T battery = T air + I battery , dis 2 R battery ( 1 ɛ C min - 1 c p , liquid ρ liquid V liquid + R t h ) = f c ( v fan , v p ump , T air , I battery , dis ) . ( 17 )

Both Equation (16) and Equation (17) demonstrate that battery temperature is the function of fan speed, pump speed, air temperature and battery discharging current. For a given battery cooling system, once those four variables are fixed, the battery temperature can be determined.

Note that the battery discharging current and air temperature may be the constraint conditions, which are given by the back-up battery unit and IT room cooling infrastructure. Fan speed and pump speed are the control variables. This may result in the relation between battery temperature Tbattery and a set of control variables (vfan, vpump) being determined by a definite mathematical expression. In some embodiments, multiple control variable sets (Vfan, vpump) may achieve the same battery temperature.

The overall object function may be the total power consumption of the fan and the pump, as shown below,


Pfan−a0vfan3+a1vfan2+a2vfan1(vfan)  (18)


Ppump=b0vpump3+b1vpump2+b2vpump2(vpump)  (19)

The coefficients ai and bi (i=0,1,2) may be determined by the fan power curve and pump power curve. If they are not available, the power consumption of fan and pump may be still obtained with the test data in a reference case. Based on the affinity law, we have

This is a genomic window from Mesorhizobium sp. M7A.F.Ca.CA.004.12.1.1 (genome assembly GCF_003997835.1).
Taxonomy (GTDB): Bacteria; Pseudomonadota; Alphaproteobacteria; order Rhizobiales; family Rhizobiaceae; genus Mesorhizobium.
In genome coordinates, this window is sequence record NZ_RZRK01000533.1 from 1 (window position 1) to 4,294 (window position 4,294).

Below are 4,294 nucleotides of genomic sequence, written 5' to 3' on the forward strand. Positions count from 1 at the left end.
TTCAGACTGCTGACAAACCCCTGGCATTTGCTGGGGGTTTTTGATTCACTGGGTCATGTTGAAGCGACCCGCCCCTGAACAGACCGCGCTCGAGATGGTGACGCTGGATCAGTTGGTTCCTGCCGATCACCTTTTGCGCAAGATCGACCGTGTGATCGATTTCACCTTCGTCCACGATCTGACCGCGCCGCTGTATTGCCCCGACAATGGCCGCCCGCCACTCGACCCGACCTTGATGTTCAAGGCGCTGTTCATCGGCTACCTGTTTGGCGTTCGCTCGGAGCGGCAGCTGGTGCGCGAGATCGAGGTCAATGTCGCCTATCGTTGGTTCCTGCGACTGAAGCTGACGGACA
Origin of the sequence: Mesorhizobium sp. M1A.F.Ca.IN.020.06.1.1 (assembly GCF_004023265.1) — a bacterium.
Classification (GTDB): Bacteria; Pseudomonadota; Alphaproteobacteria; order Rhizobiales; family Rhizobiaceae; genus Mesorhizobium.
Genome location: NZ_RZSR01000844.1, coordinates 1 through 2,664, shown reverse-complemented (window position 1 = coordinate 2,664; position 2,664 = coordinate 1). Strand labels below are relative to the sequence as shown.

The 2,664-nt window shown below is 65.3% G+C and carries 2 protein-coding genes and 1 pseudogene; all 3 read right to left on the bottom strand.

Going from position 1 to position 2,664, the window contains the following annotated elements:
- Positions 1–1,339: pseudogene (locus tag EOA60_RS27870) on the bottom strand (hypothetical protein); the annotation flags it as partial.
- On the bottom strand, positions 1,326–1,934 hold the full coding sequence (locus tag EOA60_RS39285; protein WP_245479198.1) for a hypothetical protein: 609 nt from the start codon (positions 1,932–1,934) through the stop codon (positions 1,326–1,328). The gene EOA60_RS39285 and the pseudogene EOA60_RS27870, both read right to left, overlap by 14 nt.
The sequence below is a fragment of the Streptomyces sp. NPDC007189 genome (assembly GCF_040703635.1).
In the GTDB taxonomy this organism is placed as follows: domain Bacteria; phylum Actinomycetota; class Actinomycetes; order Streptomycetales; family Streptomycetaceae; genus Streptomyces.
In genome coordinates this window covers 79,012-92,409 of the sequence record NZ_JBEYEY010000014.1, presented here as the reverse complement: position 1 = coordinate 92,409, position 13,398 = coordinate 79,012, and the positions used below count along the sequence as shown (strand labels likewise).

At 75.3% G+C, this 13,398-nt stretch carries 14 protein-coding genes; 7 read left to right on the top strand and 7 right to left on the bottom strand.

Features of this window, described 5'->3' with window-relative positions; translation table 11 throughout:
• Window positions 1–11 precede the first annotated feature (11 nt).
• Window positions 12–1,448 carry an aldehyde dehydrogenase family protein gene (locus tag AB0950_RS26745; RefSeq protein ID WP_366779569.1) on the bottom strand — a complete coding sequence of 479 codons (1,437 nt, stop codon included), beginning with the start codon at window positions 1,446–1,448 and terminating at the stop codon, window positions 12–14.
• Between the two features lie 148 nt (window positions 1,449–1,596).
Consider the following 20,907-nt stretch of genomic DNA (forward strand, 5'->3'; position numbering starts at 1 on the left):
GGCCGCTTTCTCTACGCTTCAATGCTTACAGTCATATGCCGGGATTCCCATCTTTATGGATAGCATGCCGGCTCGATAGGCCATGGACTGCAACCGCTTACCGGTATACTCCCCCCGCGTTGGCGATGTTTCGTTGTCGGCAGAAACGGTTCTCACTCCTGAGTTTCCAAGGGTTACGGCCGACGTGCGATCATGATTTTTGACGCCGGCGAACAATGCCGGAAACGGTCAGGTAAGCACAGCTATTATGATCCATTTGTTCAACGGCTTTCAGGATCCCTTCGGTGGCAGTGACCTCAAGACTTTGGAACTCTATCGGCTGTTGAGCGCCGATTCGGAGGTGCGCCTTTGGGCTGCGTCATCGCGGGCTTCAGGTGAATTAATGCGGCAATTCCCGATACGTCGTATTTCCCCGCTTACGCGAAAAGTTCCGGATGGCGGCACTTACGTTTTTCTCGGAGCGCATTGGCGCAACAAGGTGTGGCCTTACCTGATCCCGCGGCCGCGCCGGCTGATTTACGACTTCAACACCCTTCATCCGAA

P fan = ( v f a n v f a n 0 ) 3 P fan 0 ( 20 ) P p u m p = ( v p u m p v p u m p 0 ) 3 P p u m p 0 ( 21 )

The above expressions may correspond to relatively rough calculations because it may be assumed that fan/pump efficiency remains constant. Practically, the constraints may be developed to meet the requirements of temperature, fan speed working range, and pump speed working range.


Tbattery≤Tbattery,max(22)


vfan,min≤vfan≤vfan,max  (23)


vpump,min≤vpump≤vpump,max  (24)

Applying Equation (17) into Equation (22), the constrain model may be developed as below,


ƒc(vfan,vpump,Ibatter,dis,Tair)−Tbattery,max≤0,  (25)

with the control variable vector being defined as

x = ( v p u m p v f a n )

The objective function may be defined as


ƒobj({right arrow over (x)})=Ppump+Pfan  (26)

The constrains may be converted to a group of inequalities, such as

g ( x ) = ( g 1 ( x ) g 2 ( x ) g 3 ( x ) g 4 ( x ) g 5 ( x ) ) = ( f 0 ( v fan , v pump , I battery , dis , T air ) - T battery , max v pump , mi n - v p u m p v p u m p - v pump , max v fan , min - v f a n v f a n - v fan , max ) 0 ( 27 )